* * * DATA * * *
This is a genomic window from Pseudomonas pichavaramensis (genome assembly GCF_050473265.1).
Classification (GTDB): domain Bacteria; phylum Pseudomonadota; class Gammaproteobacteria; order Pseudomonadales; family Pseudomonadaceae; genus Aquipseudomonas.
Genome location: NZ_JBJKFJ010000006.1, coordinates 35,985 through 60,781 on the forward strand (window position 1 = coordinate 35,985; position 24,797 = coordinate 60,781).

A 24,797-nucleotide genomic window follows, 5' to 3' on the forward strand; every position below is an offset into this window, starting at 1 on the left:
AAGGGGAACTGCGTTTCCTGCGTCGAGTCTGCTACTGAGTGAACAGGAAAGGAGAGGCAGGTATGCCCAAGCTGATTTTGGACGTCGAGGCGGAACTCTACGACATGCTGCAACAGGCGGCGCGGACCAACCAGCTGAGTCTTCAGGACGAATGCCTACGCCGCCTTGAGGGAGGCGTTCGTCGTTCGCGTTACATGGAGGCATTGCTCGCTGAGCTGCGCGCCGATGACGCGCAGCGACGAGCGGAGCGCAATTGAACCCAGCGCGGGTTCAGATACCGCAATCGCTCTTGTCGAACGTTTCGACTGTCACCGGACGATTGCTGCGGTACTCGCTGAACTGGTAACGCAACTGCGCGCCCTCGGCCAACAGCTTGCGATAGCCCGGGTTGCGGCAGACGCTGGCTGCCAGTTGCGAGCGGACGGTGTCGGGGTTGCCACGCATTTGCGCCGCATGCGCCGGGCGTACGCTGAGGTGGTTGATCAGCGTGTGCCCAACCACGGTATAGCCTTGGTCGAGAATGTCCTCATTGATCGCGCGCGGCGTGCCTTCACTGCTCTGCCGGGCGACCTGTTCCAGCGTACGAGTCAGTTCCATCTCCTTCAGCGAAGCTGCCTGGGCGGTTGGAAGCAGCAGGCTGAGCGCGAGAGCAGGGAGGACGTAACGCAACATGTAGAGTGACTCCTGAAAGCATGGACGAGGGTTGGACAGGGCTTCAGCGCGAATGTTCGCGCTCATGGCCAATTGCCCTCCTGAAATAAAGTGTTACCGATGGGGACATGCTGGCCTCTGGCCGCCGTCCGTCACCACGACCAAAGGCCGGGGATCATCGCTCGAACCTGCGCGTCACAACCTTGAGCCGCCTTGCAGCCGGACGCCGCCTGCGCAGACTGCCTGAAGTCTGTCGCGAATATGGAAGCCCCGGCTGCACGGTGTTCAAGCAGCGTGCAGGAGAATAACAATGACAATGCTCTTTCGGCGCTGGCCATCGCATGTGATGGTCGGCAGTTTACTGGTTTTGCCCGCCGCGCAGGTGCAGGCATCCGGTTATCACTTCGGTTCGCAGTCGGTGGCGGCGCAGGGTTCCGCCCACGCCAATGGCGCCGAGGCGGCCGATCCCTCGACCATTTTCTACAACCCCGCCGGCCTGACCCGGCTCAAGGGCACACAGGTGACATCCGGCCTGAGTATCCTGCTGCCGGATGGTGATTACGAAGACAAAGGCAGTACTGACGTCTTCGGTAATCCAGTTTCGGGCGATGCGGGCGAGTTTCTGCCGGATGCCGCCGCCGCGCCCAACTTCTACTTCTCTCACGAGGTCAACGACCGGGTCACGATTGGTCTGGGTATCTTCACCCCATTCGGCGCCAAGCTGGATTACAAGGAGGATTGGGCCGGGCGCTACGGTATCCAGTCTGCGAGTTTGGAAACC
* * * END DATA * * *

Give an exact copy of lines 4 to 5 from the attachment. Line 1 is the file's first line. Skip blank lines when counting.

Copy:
A 24,797-nucleotide genomic window follows, 5' to 3' on the forward strand; every position below is an offset into this window, starting at 1 on the left:
AAGGGGAACTGCGTTTCCTGCGTCGAGTCTGCTACTGAGTGAACAGGAAAGGAGAGGCAGGTATGCCCAAGCTGATTTTGGACGTCGAGGCGGAACTCTACGACATGCTGCAACAGGCGGCGCGGACCAACCAGCTGAGTCTTCAGGACGAATGCCTACGCCGCCTTGAGGGAGGCGTTCGTCGTTCGCGTTACATGGAGGCATTGCTCGCTGAGCTGCGCGCCGATGACGCGCAGCGACGAGCGGAGCGCAATTGAACCCAGCGCGGGTTCAGATACCGCAATCGCTCTTGTCGAACGTTTCGACTGTCACCGGACGATTGCTGCGGTACTCGCTGAACTGGTAACGCAACTGCGCGCCCTCGGCCAACAGCTTGCGATAGCCCGGGTTGCGGCAGACGCTGGCTGCCAGTTGCGAGCGGACGGTGTCGGGGTTGCCACGCATTTGCGCCGCATGCGCCGGGCGTACGCTGAGGTGGTTGATCAGCGTGTGCCCAACCACGGTATAGCCTTGGTCGAGAATGTCCTCATTGATCGCGCGCGGCGTGCCTTCACTGCTCTGCCGGGCGACCTGTTCCAGCGTACGAGTCAGTTCCATCTCCTTCAGCGAAGCTGCCTGGGCGGTTGGAAGCAGCAGGCTGAGCGCGAGAGCAGGGAGGACGTAACGCAACATGTAGAGTGACTCCTGAAAGCATGGACGAGGGTTGGACAGGGCTTCAGCGCGAATGTTCGCGCTCATGGCCAATTGCCCTCCTGAAATAAAGTGTTACCGATGGGGACATGCTGGCCTCTGGCCGCCGTCCGTCACCACGACCAAAGGCCGGGGATCATCGCTCGAACCTGCGCGTCACAACCTTGAGCCGCCTTGCAGCCGGACGCCGCCTGCGCAGACTGCCTGAAGTCTGTCGCGAATATGGAAGCCCCGGCTGCACGGTGTTCAAGCAGCGTGCAGGAGAATAACAATGACAATGCTCTTTCGGCGCTGGCCATCGCATGTGATGGTCGGCAGTTTACTGGTTTTGCCCGCCGCGCAGGTGCAGGCATCCGGTTATCACTTCGGTTCGCAGTCGGTGGCGGCGCAGGGTTCCGCCCACGCCAATGGCGCCGAGGCGGCCGATCCCTCGACCATTTTCTACAACCCCGCCGGCCTGACCCGGCTCAAGGGCACACAGGTGACATCCGGCCTGAGTATCCTGCTGCCGGATGGTGATTACGAAGACAAAGGCAGTACTGACGTCTTCGGTAATCCAGTTTCGGGCGATGCGGGCGAGTTTCTGCCGGATGCCGCCGCCGCGCCCAACTTCTACTTCTCTCACGAGGTCAACGACCGGGTCACGATTGGTCTGGGTATCTTCACCCCATTCGGCGCCAAGCTGGATTACAAGGAGGATTGGGCCGGGCGCTACGGTATCCAGTCTGCGAGTTTGGAAACC